The Regional Working Group provided support to establish the programme.  This included liaising with GPs, Practice Managers, CQC, Reception Staff and more across the Frimley footprint and other Healthwatch’s. 


It was noted that a practice staff survey had been circulated with 250 responses received.  The public facing survey had resulted in several thousand responses with 1,000 responses across East Berkshire and 347 responses from Bracknell Forest.


The main issues found were the following:

·       Long telephone queues as there had been a large amount of feedback received regarding the time it took to speak to the surgeries as well as the availability of consultations. 

·       There had also been mixed responses regarding telephone consultations as some members stated they preferred consultations over the phone because it was quick and efficient whereas others stated they preferred a face-to-face approach. 

·       Regarding the online services, some members preferred the convenience of accessing the services online.  However, others preferred the personal approach along with digital inclusion being a factor. 

·       It was noted there was an issue with triaging as many patients were not aware of the term triaging.


Regarding the frontline staff, there had been 112 staff members who had responded, and they stated that patients should be aware of the following:

·       GP practices were pressured and overwhelmed.

·       It would be easier to try alternative routes before contacting the surgeries such as contacting pharmacies and 111. 

·       Be prepared to give a clear description of symptoms over the phone.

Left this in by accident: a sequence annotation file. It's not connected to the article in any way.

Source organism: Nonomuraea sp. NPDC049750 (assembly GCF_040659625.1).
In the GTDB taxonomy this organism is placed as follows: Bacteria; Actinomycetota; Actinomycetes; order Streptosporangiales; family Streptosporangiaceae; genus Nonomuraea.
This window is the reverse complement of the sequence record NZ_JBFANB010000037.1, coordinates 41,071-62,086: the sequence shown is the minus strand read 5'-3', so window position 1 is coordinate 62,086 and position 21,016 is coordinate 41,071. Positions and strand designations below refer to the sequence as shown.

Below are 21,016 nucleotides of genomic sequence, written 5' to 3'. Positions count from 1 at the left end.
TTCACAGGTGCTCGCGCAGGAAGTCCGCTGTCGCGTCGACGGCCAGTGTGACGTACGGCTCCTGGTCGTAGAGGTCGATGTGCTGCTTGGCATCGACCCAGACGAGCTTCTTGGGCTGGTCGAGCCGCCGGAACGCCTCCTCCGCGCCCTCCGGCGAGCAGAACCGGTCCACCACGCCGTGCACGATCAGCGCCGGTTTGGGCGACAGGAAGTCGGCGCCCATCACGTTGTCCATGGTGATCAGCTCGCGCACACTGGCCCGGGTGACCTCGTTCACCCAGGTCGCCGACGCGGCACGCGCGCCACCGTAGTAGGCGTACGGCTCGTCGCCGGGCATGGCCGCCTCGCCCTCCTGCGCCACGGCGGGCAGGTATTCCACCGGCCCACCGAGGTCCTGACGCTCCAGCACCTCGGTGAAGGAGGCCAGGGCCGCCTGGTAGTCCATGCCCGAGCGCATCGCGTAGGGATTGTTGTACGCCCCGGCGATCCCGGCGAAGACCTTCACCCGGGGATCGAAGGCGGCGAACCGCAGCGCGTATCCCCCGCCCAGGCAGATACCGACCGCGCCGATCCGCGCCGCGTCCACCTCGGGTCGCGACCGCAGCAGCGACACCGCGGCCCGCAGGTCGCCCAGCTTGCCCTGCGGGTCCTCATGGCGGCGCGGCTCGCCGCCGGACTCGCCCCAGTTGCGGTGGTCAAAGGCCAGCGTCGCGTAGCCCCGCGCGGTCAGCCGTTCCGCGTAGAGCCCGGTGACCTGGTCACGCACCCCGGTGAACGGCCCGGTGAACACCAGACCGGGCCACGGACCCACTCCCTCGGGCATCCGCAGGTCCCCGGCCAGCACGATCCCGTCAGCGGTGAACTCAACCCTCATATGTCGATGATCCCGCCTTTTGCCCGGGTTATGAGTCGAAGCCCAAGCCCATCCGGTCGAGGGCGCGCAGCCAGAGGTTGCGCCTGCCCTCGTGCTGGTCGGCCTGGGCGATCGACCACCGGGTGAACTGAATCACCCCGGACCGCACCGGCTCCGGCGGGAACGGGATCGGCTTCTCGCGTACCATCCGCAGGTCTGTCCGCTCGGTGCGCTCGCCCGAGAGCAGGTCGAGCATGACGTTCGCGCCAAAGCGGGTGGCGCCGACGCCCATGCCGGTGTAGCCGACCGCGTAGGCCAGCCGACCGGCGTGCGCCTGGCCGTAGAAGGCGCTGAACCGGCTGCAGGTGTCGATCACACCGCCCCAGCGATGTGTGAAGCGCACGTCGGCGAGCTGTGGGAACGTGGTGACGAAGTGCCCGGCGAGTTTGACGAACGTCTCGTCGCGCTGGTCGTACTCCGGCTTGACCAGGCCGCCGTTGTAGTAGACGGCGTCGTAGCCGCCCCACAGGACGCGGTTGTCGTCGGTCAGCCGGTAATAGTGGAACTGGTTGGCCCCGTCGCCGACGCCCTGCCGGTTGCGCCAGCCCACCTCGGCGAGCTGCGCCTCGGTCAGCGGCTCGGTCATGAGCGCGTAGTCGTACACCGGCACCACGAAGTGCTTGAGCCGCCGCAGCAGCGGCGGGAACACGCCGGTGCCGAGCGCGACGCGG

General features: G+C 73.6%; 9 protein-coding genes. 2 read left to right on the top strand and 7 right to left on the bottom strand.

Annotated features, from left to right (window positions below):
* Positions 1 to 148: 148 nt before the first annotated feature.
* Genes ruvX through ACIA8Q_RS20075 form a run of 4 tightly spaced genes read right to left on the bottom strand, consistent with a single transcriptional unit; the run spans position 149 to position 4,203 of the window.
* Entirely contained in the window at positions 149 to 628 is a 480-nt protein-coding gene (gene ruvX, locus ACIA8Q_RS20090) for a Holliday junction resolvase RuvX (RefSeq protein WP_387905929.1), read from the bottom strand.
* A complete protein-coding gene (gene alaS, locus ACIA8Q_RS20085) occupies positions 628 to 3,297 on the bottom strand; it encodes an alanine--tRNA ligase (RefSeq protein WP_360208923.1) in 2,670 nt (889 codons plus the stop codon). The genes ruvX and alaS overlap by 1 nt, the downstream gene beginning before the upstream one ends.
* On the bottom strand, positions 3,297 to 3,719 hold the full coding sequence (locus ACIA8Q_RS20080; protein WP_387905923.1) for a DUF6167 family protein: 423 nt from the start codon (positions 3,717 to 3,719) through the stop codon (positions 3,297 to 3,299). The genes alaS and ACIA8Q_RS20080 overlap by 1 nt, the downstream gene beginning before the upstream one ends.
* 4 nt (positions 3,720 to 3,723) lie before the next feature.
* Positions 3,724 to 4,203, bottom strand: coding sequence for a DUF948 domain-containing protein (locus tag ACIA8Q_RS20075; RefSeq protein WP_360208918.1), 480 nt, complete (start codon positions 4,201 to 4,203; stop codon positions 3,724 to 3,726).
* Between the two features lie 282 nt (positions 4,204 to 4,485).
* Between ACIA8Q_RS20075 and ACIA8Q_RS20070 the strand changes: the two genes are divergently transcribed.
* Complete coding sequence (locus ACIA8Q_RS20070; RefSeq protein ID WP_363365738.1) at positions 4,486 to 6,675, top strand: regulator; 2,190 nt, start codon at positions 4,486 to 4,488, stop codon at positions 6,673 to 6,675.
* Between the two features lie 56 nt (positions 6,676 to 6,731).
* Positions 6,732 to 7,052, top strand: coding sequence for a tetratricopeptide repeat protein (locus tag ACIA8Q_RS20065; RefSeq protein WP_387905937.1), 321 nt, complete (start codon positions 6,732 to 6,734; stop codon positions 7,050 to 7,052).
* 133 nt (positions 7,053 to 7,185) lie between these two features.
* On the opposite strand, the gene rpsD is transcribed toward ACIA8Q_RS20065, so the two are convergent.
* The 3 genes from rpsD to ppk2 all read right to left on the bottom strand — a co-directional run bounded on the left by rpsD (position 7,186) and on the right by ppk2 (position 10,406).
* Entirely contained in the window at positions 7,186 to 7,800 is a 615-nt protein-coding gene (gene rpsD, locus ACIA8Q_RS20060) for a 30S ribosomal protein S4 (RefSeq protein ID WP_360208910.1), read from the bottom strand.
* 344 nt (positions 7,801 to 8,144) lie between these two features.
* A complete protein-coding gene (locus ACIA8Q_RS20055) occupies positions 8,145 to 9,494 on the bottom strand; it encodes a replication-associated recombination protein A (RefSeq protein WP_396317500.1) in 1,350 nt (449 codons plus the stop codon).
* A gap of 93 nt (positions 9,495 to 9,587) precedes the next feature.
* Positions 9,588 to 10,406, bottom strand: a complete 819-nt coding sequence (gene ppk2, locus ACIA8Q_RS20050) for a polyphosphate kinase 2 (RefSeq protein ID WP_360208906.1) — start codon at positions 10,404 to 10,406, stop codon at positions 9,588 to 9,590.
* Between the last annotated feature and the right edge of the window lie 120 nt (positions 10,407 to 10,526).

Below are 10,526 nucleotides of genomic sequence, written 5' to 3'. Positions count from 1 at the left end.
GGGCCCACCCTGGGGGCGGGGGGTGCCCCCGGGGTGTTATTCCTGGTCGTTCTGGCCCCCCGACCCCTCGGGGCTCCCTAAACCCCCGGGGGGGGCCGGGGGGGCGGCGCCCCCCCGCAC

·       How triage works which meant knowing that receptionists would ask questions.

·       Booking appointments online and over telephones and the time it could take.

·       Behaviour towards staff.


Based on information gathered, the patients’ recommendations were:

·       New phone systems or increase the number of call handlers to take the number of incoming calls.

·       Phones that would have access to a third person in the consultation. 

·       Dedicated phoneline for diabetic nurses in the surgeries.

·       Dedicated line for registered carers.

·       Continue to review pre-recorded messages.

·       Implement phone queue systems as not all surgeries had this.

·       Staggered lunch time breaks so staff members of the surgery would be always available. 

·       Research into the efficiency of call handling to prevent queues in the future.

·       Appointments in consultations – more specific timeslots such as an hour window instead of stating morning or  ...  view the full minutes text for item 71.


Better Care Fund End of Year Report 2021/22 pdf icon PDF 74 KB

To approve the Year End Report for the Bracknell Forest Better Care Fund 2021/22.

Additional documents:


It was noted the first paper was to bring to the attention of the board, the 2021/22 end of year report for the Better Care Fund. The recommendation was for the Health and Wellbeing Board to approve the report as it had already been signed off by the Executive Director: People.